Increase in refugee quota is an insult
Anyone hoping that the NZ government would be doubling the refugee quota was taught a lesson today.
Today, the government announced the outcome of the three-yearly review of NZ's refugee quota. The much anticipated result is pathetic - a meagre increase by 250 places to 1000, and that not even for another two years. (The full press conference can be found here).
This is a slap in the face of all those who have stepped forward to welcome refugees. Immigration minister Michael Woodhouse admitted that there was a “strong call for a doubling of the quota”, but dismissed this as “simplistic”.
The new figure is not even an adjustment for the increase in population (42%) that has occurred since the quota system was put in place almost 30 years ago. On a per-capita basis the refugee quota will still be less than what it was in 1987.
But it is worse than that. Woodhouse also announced that in response to the outpouring of support for refugees by the public last year, an additional ‘test’ contingent of about 25 people would be settled by ‘community groups’. When asked how this would work, Woodhouse indicated that church groups and rotary clubs could be involved in this, and that they would be expected to at least partially fund these activities themselves.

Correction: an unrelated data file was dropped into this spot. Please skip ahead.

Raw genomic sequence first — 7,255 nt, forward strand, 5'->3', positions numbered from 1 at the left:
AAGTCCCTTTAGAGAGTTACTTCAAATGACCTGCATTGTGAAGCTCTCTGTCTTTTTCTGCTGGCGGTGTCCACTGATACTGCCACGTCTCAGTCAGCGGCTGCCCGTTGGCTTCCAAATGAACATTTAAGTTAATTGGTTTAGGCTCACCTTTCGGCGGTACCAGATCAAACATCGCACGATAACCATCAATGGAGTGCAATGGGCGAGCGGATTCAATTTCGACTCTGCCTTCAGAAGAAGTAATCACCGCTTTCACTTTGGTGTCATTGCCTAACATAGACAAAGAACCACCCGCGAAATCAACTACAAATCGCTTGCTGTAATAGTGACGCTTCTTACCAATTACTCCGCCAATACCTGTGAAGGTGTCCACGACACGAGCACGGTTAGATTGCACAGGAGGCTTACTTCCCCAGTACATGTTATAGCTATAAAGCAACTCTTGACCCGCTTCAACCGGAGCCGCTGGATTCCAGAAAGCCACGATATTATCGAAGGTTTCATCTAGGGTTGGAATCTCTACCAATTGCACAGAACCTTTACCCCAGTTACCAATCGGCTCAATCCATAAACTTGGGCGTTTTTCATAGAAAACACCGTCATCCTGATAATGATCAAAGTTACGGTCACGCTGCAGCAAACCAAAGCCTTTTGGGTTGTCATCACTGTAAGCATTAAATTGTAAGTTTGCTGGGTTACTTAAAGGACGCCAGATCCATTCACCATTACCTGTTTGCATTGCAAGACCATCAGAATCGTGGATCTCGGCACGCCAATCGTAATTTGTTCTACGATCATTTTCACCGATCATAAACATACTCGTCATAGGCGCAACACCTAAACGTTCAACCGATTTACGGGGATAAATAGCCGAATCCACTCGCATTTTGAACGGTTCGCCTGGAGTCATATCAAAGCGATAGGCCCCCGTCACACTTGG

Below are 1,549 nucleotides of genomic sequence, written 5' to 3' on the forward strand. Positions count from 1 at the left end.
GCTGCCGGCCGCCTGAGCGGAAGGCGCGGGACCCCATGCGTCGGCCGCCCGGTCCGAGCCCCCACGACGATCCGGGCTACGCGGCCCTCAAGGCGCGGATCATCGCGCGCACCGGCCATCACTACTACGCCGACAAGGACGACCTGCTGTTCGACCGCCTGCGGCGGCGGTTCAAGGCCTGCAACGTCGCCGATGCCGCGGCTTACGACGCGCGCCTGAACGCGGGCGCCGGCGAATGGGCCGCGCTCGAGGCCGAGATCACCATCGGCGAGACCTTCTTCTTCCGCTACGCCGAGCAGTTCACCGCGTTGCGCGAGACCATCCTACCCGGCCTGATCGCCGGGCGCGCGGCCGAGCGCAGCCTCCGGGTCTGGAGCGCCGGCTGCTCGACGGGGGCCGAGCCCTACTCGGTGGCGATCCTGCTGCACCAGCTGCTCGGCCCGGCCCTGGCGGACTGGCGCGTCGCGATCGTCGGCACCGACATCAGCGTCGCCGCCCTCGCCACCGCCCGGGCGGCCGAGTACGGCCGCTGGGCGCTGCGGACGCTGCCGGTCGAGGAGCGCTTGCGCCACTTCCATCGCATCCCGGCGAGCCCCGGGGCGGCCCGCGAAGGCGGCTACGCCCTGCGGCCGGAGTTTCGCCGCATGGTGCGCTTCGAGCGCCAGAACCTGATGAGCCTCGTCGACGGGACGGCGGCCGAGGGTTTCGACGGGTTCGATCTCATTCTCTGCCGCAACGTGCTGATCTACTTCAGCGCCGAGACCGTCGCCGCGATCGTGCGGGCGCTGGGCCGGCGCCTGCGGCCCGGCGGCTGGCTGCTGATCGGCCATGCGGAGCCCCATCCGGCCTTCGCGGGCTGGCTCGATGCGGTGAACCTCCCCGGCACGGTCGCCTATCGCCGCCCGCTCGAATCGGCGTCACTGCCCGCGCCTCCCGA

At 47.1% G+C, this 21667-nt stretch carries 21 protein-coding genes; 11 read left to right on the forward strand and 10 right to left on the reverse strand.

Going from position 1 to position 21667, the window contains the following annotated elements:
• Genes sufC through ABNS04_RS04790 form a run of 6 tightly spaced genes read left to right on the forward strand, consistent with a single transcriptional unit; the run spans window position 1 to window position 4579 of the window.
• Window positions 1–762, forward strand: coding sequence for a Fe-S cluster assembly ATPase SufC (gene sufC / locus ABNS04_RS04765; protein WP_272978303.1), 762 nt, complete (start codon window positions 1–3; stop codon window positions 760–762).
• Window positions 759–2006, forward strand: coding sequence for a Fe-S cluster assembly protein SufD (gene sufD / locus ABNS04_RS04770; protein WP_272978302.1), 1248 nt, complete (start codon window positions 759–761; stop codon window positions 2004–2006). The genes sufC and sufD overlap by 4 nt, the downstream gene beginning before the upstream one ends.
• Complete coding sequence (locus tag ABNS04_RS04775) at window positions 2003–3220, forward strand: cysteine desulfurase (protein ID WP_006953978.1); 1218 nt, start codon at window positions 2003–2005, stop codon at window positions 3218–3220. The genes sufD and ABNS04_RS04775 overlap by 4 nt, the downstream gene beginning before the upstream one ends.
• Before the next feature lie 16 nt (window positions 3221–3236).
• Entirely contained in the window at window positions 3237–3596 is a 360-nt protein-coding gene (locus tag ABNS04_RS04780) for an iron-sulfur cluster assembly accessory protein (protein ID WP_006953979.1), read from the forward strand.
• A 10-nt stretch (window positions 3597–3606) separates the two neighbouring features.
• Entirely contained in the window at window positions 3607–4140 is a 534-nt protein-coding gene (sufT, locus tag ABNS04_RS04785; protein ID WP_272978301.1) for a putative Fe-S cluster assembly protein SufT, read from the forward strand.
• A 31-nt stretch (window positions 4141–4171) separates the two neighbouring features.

This is the slippery slope to privatisation of refugee settlement. At the same time that the government has made it quite clear that it doesn’t intend to significantly increase the quota for its own resettlement programme, it begins to offload its responsibility to the private sector.
This looks remarkably like the development that is taking place in social housing: Housing NZ, which clearly has the best resources to provide housing, is wound down, and instead unspecified ‘community groups’ are expected to take over. Except that none have indicated that they are keen, and even the ever-dominant Salvation Army has declined. The next step will be to hand the task over to property development companies.
The same thing is now happening with refugee settlement. Instead of simply increasing the funding for those agencies that are already involved in supporting refugees and know what they are doing, the government is abdicating its responsibilities and the whole task is shifted to other organisations. These organisations will then find themselves in the situation of having to prioritise between refugees and local homeless people. In the end it might be companies like Serco, G4S or Transfield who end up doing the resettlement.
The government is trying to turn the support for refugees that was shown last year by thousands into support for its privatisation agenda. We should not let that happen.